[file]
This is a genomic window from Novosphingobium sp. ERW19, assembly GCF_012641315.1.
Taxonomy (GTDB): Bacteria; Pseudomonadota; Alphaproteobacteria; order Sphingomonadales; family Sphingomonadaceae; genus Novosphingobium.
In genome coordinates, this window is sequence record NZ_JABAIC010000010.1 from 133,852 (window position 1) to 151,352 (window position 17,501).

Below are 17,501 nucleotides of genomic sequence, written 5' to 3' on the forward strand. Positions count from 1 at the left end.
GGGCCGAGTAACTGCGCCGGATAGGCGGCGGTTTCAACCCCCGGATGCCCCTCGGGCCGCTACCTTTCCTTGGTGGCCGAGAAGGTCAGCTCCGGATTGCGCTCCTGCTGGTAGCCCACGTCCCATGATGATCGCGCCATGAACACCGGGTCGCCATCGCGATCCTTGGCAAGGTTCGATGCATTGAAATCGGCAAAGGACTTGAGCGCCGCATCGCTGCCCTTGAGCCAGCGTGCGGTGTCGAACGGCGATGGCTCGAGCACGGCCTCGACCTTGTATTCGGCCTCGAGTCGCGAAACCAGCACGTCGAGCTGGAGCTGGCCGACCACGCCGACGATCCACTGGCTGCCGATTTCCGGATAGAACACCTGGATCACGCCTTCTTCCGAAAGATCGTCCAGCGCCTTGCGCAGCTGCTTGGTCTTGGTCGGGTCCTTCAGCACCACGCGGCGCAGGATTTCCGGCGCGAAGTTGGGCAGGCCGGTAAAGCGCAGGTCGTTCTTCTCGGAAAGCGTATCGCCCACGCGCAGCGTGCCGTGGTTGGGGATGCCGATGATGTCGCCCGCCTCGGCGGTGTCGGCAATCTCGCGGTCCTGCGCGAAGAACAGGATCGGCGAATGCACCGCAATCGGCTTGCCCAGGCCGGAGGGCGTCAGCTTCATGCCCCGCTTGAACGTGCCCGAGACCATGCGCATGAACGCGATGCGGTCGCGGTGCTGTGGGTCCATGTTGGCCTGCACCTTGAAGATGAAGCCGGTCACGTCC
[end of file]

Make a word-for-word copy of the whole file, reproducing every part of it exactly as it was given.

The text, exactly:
This is a genomic window from Novosphingobium sp. ERW19, assembly GCF_012641315.1.
Taxonomy (GTDB): Bacteria; Pseudomonadota; Alphaproteobacteria; order Sphingomonadales; family Sphingomonadaceae; genus Novosphingobium.
In genome coordinates, this window is sequence record NZ_JABAIC010000010.1 from 133,852 (window position 1) to 151,352 (window position 17,501).

Below are 17,501 nucleotides of genomic sequence, written 5' to 3' on the forward strand. Positions count from 1 at the left end.
GGGCCGAGTAACTGCGCCGGATAGGCGGCGGTTTCAACCCCCGGATGCCCCTCGGGCCGCTACCTTTCCTTGGTGGCCGAGAAGGTCAGCTCCGGATTGCGCTCCTGCTGGTAGCCCACGTCCCATGATGATCGCGCCATGAACACCGGGTCGCCATCGCGATCCTTGGCAAGGTTCGATGCATTGAAATCGGCAAAGGACTTGAGCGCCGCATCGCTGCCCTTGAGCCAGCGTGCGGTGTCGAACGGCGATGGCTCGAGCACGGCCTCGACCTTGTATTCGGCCTCGAGTCGCGAAACCAGCACGTCGAGCTGGAGCTGGCCGACCACGCCGACGATCCACTGGCTGCCGATTTCCGGATAGAACACCTGGATCACGCCTTCTTCCGAAAGATCGTCCAGCGCCTTGCGCAGCTGCTTGGTCTTGGTCGGGTCCTTCAGCACCACGCGGCGCAGGATTTCCGGCGCGAAGTTGGGCAGGCCGGTAAAGCGCAGGTCGTTCTTCTCGGAAAGCGTATCGCCCACGCGCAGCGTGCCGTGGTTGGGGATGCCGATGATGTCGCCCGCCTCGGCGGTGTCGGCAATCTCGCGGTCCTGCGCGAAGAACAGGATCGGCGAATGCACCGCAATCGGCTTGCCCAGGCCGGAGGGCGTCAGCTTCATGCCCCGCTTGAACGTGCCCGAGACCATGCGCATGAACGCGATGCGGTCGCGGTGCTGTGGGTCCATGTTGGCCTGCACCTTGAAGATGAAGCCGGTCACGTCC